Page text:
Welt Spiegel Kino

  • 90'
  • Austria
  • 2005
Sometimes, the concept of found footage is used too carelessly. This is a film that clearly belongs to the so-called found-footage genre, but the great who work in this genre, such as Gianikian & Ricci Lucchi and certainly also Deutsch, rarely do much finding, but a lot more searching - stubborn and meticulous searching. It's a kind of archaeology of a long-gone filmic past, an activity that also comprises a profound reflection on the medium of film.Welt Spiegel Kino is made up of three more or less independent parts. It is the intention of the director to make more similar parts, which can then be screened in different combinations and running orders. The parts follow a similar procedure. They start with exterior shots in front of a cinema. Then it's as if we zoom in on the people, vehicles and events in front of or even in the cinema. In a variety of archives, the director sought material to evoke a random street scene at a random moment. The cinemas in these three parts are the Kinematograf Theater Erdberg in Vienna (1912), the Apollo Theater in Surabaya (1929) and the Cinema Sao Mamede Infesta in Porto (1929). It is amazing to see how successful Deutsch is in bringing everyday life in Austria, Indonesia and Portugal at the start of the previous century back to life. As if disappeared extras can come back from the dead. That goes a step further than archaeology. (GjZ)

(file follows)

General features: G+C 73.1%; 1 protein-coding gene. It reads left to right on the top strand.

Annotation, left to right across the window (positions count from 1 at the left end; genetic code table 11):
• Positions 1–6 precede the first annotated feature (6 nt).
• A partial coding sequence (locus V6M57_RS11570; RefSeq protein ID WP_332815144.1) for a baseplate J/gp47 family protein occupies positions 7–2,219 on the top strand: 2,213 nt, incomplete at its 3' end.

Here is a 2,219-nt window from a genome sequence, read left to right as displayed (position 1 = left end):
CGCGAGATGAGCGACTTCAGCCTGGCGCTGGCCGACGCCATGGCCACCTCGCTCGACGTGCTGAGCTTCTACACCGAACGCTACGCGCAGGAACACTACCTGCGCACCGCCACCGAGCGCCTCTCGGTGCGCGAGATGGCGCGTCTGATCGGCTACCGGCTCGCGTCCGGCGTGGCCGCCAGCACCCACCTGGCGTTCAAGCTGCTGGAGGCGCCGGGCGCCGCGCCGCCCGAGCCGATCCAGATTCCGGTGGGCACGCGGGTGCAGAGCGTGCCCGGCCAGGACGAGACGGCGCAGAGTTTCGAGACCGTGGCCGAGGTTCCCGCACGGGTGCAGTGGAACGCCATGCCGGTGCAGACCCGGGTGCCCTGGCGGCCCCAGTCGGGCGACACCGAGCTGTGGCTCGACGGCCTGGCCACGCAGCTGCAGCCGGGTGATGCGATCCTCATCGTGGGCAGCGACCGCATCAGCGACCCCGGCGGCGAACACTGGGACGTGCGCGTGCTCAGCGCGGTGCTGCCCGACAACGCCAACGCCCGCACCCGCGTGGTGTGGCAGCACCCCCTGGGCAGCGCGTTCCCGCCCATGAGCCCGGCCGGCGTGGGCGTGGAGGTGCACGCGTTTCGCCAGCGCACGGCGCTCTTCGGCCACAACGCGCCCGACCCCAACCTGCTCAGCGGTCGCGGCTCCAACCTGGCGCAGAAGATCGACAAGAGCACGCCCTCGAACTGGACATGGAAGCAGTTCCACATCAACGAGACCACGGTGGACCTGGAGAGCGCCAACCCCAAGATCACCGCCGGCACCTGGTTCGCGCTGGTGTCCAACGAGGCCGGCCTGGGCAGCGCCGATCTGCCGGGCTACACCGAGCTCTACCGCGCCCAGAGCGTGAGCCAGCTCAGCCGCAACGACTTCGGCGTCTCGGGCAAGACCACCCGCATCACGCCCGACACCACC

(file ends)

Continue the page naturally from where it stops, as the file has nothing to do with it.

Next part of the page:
Gustav Deutsch
World premiere
Countries of production
Austria, Netherlands
Production Year
Festival Edition
IFFR 2005
International title
World Mirror Cinema
Loop Media, Ey/ Filmmuseum, Manfred Neuwirth, Frank Roumen
Gustav Deutsch
Gustav Deutsch
Christian Fennesz
Local Distributor
EYE Film Institute Netherlands